A modeling study found that with controlled community transmission and moderate mitigation strategies in place, schools can reopen safely. Asymptomatic screening is one mitigation strategy identified that could facilitate reopening at higher local incidence while minimizing transmission risk. The findings are published in Annals of Internal Medicine.
Researchers from the University of Maryland School of Medicine, Harvard University, Stanford University, and Massachusetts General Hospital used a simulation model to assess the risk for SARS-CoV-2 transmission in schools. The model considered average U.S. classroom sizes for both elementary and high schools. Interactions within schools and homes, as well as those between households outside school, were incorporated. Mitigation strategies included were isolation of symptomatic individuals, quarantine of an infected individual’s contacts, reduced class sizes, alternative schedules, staff vaccination, and weekly asymptomatic screening. Transmission was projected among students, staff, and families after a single infection in school and over an 8-week quarter, contingent on local incidence.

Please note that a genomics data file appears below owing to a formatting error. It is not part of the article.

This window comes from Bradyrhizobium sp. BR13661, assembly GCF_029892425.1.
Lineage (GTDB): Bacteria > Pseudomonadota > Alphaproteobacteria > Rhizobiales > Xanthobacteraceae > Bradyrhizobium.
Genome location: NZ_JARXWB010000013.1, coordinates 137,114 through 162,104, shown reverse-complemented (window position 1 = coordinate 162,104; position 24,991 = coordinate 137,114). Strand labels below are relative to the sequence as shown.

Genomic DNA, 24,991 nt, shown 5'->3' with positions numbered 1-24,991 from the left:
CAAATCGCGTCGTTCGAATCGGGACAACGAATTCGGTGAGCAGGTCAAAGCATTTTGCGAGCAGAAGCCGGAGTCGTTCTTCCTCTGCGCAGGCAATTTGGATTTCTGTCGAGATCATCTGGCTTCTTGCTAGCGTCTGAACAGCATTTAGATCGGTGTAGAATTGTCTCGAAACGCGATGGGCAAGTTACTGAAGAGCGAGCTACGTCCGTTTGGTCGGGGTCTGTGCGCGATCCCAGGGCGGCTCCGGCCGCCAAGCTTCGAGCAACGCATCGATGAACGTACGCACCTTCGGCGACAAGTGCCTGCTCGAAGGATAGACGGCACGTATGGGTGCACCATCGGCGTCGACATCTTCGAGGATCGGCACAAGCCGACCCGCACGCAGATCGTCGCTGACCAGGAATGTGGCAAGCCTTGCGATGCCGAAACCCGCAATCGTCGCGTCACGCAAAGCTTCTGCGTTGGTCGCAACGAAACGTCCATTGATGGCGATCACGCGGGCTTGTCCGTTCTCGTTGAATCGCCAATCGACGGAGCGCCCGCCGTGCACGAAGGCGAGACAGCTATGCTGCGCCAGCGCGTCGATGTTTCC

The data showed that school transmission varied according to student age and local incidence and was substantially reduced with mitigation measures, such as teacher vaccination, masking, social distancing, and asymptomatic screening. Testing was impactful because when transmission occurs, it may be difficult to detect as most school-aged children experience asymptomatic or mild infections. While the data suggest that reopening with careful mitigation strategies in place is safe, the authors noted that the risk for transmission was substantially higher in high schools than elementary schools.
An accompanying editorial from New York City Health + Hospitals suggests that during the pandemic, emergency department visits for children aged 5 to 11 and 12 to 17 years that were mental health-related increased approximately 24% and 31%, respectively. Isolation associated with remote learning may be partially to blame. As such, in-person learning is one of the most powerful tools available to support children’s and adolescents’ mental health. Based on the science, local, state, and federal agencies should prioritize effective interventions that permit the benefits of in-person education while protecting the safety of both students and educators.
American College of Physicians
Modeling study suggests that schools can safely reopen with proper mitigation strategies (2021, June 8)
retrieved 8 June 2021
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